ST. PAUL, Minn. (AP) —Minnesota Senate Republicans plan to pick a new majority leader by the end of December after their chief stepped down unexpectedly.
Majority Leader Amy Koch stunned her fellow senators Thursday by announcing she would step down as majority leader and won’t seek reelection to the Legislature next year.
Deputy Majority Geoff Michel was elevated to top post on an interim basis. He said caucus bylaws require an election within two weeks. No candidates for the job had declared their intentions as of Friday morning.
Koch, of Buffalo, was the leader for one year after the GOP reversed decades of Democratic rule in the Senate. Republicans have a 37-30 majority.
Koch told The Associated Press that the decision was hers alone and that she was not pushed out by colleagues. She said the 2010 election cycle, in which she led a Republican takeover of the Senate, and the subsequent budget clash with Gov. Mark Dayton were “intense” and made it difficult to spend time with her high school-age daughter.
“It’s exhausting work, and I’m ready for somebody else to give it a try,” Koch said.
She was a face of the party during last spring and summer’s protracted standoff with Dayton, which finally ended after a 20-day partial government shutdown. She was new to her leadership post after spearheading the effort to recruit a slate of GOP candidates who knocked out many Democratic incumbents in 2010 and gave Republicans control of the Senate for the first time in nearly four decades.
Koch, 40, was the first female majority leader in the state Senate’s history. She said her first decision was to not seek reelection in 2012, and that she decided to leave her leadership post so as not to be a “lame duck” in the legislative session that starts Jan. 24.
In a statement from his office, Dayton said he personally regrets Koch’s decision to step down.
“She has been an excellent leader of her caucus and, while we often disagree, a strong advocate for her beliefs,” Dayton said.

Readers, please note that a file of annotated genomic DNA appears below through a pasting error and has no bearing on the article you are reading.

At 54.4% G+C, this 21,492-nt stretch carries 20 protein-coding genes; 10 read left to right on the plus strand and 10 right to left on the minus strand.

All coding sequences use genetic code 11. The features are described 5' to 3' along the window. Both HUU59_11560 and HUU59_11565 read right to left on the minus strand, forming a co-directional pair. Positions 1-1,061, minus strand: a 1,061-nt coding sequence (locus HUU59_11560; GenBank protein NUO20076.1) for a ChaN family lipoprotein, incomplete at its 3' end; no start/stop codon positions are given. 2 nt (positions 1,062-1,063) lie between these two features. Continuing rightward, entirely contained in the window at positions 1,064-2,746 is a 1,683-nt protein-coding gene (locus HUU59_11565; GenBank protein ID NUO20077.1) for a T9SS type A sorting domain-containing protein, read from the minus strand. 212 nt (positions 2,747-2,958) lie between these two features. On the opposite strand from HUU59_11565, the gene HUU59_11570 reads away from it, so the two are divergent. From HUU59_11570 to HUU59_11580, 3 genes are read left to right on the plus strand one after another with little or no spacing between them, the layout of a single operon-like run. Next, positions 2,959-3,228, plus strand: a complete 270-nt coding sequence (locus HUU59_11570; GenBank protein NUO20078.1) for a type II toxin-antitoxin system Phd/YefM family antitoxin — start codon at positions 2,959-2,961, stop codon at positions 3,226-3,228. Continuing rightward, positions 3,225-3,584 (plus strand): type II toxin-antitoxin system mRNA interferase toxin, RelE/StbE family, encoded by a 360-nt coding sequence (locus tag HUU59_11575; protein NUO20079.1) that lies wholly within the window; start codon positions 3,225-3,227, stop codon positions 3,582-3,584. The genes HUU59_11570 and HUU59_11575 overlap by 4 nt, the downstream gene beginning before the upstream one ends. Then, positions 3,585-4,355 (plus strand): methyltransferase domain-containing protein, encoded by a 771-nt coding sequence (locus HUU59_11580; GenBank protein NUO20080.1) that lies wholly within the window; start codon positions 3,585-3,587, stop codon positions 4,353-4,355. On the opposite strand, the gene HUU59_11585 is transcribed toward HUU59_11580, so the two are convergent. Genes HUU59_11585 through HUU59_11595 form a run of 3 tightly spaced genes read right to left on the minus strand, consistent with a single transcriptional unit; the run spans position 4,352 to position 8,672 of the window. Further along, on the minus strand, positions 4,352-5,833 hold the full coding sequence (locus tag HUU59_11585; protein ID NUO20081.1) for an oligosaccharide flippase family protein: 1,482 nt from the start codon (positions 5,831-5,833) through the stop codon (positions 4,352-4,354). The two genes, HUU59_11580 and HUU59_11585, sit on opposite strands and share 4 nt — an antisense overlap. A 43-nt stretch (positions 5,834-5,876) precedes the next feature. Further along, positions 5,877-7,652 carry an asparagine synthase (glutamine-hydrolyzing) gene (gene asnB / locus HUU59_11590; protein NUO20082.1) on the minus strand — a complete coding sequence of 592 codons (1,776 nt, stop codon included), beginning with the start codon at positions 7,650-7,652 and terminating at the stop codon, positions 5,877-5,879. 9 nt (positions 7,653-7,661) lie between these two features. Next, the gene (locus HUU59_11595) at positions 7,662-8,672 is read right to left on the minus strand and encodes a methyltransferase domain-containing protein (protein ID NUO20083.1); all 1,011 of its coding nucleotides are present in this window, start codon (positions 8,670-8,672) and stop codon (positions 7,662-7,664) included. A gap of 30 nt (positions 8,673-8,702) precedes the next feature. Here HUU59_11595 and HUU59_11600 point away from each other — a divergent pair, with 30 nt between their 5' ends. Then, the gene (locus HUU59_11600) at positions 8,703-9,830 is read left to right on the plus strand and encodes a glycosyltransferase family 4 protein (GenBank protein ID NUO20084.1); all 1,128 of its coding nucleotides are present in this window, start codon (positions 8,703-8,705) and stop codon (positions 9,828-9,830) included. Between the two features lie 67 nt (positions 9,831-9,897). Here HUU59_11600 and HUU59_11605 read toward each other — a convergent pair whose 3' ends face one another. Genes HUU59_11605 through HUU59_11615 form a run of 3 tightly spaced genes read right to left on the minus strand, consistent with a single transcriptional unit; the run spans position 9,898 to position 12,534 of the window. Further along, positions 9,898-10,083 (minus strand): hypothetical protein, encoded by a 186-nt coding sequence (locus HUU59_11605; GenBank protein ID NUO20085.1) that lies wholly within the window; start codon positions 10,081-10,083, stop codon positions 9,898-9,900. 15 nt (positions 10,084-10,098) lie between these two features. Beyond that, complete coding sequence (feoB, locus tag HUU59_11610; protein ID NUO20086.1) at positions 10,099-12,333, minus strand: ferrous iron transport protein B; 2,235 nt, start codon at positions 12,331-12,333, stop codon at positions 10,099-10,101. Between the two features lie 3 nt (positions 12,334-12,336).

Some of Koch’s colleagues said they were taken by surprise.
“I was not aware that she was considering this,” said Sen. Sean Nienow, R-Cambridge. “I met with her yesterday on an unrelated matter and she gave no hint then.”
Nienow said he recalled Koch making offhand comments leading up to, and during the government shutdown of feeling overwhelmed by the demands of the job. “But everyone says stuff like that in the heat of battle, battle fatigue,” he said.
Sen. Doug Magnus, R-Slayton, who is a member of Koch’s leadership team, said she called him earlier Thursday to share her decision; he declined to discuss specifics of their conversation.
“She’s very well-respected and did a great job putting us through some tough times,” Magnus said.
Potential successors include Michel of Edina and Sens. David Hann of Eden Prairie and Dave Senjem of Rochester, both of whom challenged Koch for the post last December. None of the three responded to phone messages left by The Associated Press.
Koch was first elected to the Senate in a 2005 special election, and represented a district centered in Wright County, west of the Twin Cities. A Buffalo native, she served in the U.S. Air Force and worked as a Russian linguist with the National Security Agency in the 1990s, before moving back to work with her family’s utility business.
Koch said her intention after her terms ends is to seek new private-sector opportunities. Previously mentioned as a potential Republican candidate for Congress or statewide office, she said she wouldn’t close the door for good on future political endeavors but doesn’t expect to run for anything else soon.
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